Author: Aryeh Neier
Image: Project Syndicate
NEW YORK – The catastrophic collapse of Venezuela has grabbed global headlines, and for good reason. But the coverage has obscured the similarly intense – and closely linked – struggle in nearby Nicaragua.
The Nicaraguan crisis erupted last April, when paramilitary groups loyal to the government – so-called grupos de choque – violently crushed a small protest against just-announced pension reforms. The episode triggered more demonstrations, which were met with more repression, carried out both by grupos de choqueand security forces. As the casualties piled up – at least 325 protesters have been killed so far, more than in Venezuela, and another 700 have been jailed – anger at President Daniel Ortega continued to grow.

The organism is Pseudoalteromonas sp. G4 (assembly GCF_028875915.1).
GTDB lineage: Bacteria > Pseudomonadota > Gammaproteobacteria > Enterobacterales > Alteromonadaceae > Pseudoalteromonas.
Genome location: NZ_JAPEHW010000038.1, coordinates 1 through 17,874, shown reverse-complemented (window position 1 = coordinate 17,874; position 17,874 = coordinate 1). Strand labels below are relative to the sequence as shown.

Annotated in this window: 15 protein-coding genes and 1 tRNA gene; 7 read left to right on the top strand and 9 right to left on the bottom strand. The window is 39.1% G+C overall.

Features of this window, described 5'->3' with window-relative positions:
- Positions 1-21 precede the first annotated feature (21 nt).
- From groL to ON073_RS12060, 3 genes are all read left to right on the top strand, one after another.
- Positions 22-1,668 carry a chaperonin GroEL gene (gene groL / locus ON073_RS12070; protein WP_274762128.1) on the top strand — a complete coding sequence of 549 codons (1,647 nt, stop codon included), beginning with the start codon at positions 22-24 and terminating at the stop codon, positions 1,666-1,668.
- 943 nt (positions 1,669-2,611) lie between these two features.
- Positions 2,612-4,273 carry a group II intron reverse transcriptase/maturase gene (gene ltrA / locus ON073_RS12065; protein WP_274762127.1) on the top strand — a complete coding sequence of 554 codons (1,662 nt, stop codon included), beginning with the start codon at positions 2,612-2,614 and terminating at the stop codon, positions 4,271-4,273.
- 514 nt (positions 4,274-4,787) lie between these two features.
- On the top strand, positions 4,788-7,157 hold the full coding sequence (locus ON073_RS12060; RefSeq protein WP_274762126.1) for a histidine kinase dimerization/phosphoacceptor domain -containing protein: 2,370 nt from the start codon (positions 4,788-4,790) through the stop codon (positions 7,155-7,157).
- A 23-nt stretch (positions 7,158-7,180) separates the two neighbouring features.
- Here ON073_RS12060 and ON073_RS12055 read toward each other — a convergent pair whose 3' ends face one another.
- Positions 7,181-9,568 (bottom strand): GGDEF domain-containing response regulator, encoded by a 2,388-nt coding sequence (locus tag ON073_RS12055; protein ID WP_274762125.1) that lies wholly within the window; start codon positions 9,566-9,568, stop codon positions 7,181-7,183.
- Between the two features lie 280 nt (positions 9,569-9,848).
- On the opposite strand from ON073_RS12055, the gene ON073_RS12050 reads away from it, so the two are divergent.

For now, an opposition group known as the Civic Alliance for Justice and Democracy (ACJD) is engaged in dialogue with the Ortega government, in the hopes of negotiating a peaceful resolution to the crisis. The negotiations have already broken down once, soon after they were first launched in May 2018. But this past February, at Ortega’s request, they were resumed.